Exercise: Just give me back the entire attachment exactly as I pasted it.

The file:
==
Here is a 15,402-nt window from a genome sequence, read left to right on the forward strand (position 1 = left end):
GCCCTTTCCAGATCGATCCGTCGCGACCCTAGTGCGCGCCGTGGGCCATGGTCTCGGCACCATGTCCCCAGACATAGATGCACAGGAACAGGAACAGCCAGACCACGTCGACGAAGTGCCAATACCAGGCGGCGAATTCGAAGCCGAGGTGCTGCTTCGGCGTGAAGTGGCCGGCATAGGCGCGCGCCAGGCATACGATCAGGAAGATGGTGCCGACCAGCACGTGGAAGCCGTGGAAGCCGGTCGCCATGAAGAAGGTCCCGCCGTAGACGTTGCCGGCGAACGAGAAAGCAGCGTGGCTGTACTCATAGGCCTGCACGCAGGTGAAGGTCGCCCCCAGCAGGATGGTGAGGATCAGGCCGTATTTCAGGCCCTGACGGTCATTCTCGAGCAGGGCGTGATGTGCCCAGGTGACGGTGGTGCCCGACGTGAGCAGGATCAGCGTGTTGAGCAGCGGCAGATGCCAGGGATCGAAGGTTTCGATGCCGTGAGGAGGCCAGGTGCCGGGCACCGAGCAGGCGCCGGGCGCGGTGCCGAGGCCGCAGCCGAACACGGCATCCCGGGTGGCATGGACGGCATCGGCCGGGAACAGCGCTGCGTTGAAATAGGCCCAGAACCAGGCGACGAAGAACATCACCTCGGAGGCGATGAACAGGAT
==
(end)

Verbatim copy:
Here is a 15,402-nt window from a genome sequence, read left to right on the forward strand (position 1 = left end):
GCCCTTTCCAGATCGATCCGTCGCGACCCTAGTGCGCGCCGTGGGCCATGGTCTCGGCACCATGTCCCCAGACATAGATGCACAGGAACAGGAACAGCCAGACCACGTCGACGAAGTGCCAATACCAGGCGGCGAATTCGAAGCCGAGGTGCTGCTTCGGCGTGAAGTGGCCGGCATAGGCGCGCGCCAGGCATACGATCAGGAAGATGGTGCCGACCAGCACGTGGAAGCCGTGGAAGCCGGTCGCCATGAAGAAGGTCCCGCCGTAGACGTTGCCGGCGAACGAGAAAGCAGCGTGGCTGTACTCATAGGCCTGCACGCAGGTGAAGGTCGCCCCCAGCAGGATGGTGAGGATCAGGCCGTATTTCAGGCCCTGACGGTCATTCTCGAGCAGGGCGTGATGTGCCCAGGTGACGGTGGTGCCCGACGTGAGCAGGATCAGCGTGTTGAGCAGCGGCAGATGCCAGGGATCGAAGGTTTCGATGCCGTGAGGAGGCCAGGTGCCGGGCACCGAGCAGGCGCCGGGCGCGGTGCCGAGGCCGCAGCCGAACACGGCATCCCGGGTGGCATGGACGGCATCGGCCGGGAACAGCGCTGCGTTGAAATAGGCCCAGAACCAGGCGACGAAGAACATCACCTCGGAGGCGATGAACAGGAT